Not only did Sullivan have a stage – the most-watched stage on television – but the technology was there, for the first time in history, to bring the show into millions of homes each week.
“Televisions really started selling in the early 1950s, so by the time we got to the mid-50s, there was almost a television in every home. So by the time Elvis walked out on that stage, things had really shifted… The culture had shifted to television. Television was the mass culture machine, the living room box that opened us up to the world,” Solt said.
Television was simple in 1950s – forget hundreds of channels, DVRs and streaming. If it wasn’t on NBC, CBS or ABC, you didn’t watch it. The programming was family-friendly, too.
With less to watch, more eyes were on those three channels – and therefore, more eyes were on Elvis. It obviously didn’t hurt that he was the hottest thing happening in music.
“The Ed Sullivan Show” was watched “by kids under 10 all the way up to grandma and grandpa,” Solt said. “You didn’t have five TVs around the house, and no remote control, even. You had to get up and switch the channels. CBS was king in those days.”
Many teenagers at the time had some sort of part time job, and they could afford 45s, which were cheap. More and more teenagers were consuming and purchasing music, and more and more teenagers snapped up Elvis’ records left and right. That not only changed Elvis’ life, but the music industry, too.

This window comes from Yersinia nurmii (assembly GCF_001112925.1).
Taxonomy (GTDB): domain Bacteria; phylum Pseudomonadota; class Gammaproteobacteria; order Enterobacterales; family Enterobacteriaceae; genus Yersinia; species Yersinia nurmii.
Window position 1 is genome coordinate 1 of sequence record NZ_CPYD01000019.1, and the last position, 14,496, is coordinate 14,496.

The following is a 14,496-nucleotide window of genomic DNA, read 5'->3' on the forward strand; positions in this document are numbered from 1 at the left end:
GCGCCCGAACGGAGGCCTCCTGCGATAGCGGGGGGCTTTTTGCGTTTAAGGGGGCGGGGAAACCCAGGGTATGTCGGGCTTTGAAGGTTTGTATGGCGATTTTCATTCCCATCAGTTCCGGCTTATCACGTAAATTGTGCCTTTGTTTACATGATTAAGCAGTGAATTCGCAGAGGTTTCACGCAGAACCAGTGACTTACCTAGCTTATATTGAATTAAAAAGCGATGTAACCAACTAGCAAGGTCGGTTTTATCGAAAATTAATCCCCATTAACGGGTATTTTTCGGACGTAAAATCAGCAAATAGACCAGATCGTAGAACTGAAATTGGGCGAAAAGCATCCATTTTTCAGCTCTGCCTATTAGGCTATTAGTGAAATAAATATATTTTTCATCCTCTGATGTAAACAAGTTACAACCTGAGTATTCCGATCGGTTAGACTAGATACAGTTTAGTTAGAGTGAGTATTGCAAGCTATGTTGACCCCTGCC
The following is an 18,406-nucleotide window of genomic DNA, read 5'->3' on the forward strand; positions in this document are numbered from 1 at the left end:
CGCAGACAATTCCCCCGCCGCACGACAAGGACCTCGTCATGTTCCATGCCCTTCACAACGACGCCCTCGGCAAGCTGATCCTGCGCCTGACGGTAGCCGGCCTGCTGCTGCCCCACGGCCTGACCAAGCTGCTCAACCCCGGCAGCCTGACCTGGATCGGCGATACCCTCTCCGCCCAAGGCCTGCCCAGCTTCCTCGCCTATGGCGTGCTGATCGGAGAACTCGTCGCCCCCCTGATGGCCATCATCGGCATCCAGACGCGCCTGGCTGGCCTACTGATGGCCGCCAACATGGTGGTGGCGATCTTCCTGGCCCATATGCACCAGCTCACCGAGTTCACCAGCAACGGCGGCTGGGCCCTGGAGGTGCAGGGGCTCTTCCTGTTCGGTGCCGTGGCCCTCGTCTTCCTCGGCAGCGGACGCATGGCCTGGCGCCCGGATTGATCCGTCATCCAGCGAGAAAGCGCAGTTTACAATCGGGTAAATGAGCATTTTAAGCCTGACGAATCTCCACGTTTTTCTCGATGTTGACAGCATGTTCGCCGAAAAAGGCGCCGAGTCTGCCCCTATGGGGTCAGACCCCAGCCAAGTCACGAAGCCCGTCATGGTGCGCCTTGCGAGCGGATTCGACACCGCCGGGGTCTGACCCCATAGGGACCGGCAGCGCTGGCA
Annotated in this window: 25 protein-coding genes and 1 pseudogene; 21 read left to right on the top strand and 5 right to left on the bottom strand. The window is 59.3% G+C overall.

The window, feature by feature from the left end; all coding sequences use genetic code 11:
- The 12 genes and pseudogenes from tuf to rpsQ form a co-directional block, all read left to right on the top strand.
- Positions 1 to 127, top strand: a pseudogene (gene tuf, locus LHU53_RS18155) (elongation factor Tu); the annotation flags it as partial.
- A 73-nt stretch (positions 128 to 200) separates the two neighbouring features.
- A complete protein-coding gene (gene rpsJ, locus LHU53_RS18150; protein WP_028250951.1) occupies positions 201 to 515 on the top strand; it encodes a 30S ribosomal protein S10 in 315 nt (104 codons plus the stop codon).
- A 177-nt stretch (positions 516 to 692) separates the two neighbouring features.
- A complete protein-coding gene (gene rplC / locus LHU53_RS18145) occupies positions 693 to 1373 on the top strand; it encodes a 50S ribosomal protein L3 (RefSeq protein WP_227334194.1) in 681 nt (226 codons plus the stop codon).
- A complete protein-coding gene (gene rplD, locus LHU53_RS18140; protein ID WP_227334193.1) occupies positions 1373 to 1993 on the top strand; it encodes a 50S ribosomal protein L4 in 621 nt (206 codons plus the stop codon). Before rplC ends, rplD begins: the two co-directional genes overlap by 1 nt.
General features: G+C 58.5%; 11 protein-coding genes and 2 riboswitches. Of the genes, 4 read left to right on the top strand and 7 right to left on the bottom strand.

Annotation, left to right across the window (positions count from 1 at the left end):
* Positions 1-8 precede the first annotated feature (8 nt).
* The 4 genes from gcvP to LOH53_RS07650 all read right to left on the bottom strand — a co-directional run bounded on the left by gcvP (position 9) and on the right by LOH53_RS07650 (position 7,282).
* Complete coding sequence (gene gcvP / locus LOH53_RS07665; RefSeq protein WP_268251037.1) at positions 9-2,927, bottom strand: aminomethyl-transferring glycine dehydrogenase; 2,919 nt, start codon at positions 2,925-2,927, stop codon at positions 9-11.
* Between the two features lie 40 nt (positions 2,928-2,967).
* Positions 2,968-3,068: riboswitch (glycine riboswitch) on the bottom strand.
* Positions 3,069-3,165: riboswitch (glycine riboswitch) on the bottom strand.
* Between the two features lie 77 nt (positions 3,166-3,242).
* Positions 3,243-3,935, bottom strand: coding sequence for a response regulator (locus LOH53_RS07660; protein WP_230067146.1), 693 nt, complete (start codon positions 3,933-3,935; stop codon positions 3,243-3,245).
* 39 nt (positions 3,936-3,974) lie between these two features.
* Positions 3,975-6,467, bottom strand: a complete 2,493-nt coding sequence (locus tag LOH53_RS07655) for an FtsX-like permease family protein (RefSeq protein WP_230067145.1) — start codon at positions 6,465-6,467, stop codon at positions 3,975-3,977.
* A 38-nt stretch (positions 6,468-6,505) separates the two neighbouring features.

Those kids were told that their music, rock ‘n’ roll, wouldn’t last, that it was a flash in the pan. But the genre’s staying power was the last thing on their minds.
“We still loved it, and it’s still here – 60 years later, and we still love it 60 years later. And Elvis was the guy who made that happen… (It was) uncharted territory. Nobody had ever sold records like this. Sinatra was huge, but this was different. It was like super-charged fuel in comparison to the bobby soxer era of the 1940s, and it changed everything, the way kids look at life and enjoyed their music.”
At the center of this storm was Elvis himself. He’d made a name for himself throughout the South thanks to the Louisiana Hayride, and he’d released his first album, made his first movie and appeared on a few TV shows – but none of those shows were as big as Sullivan’s. Anyone who’d missed him on other shows definitely saw these performances, and they solidified Elvis’ star status.
“I don’t think (Elvis) knew what hit him,” Solt said. “He was The Beatles landing in America, but bigger… He arrived as a game-changer. His talent, his charisma, his voice, his look, his sexiness, his attitude – of course, that was disarming to the general public, who expected not to like him.”
Another shock came at the end of Elvis’ third Sullivan appearance, when Sullivan praised Elvis as being a “fine young boy.” Sullivan had originally scoffed at the young star’s quick rise to fame, but this was Sullivan’s official seal of approval – and if Sullivan liked him, Americans knew it was OK to like him, too.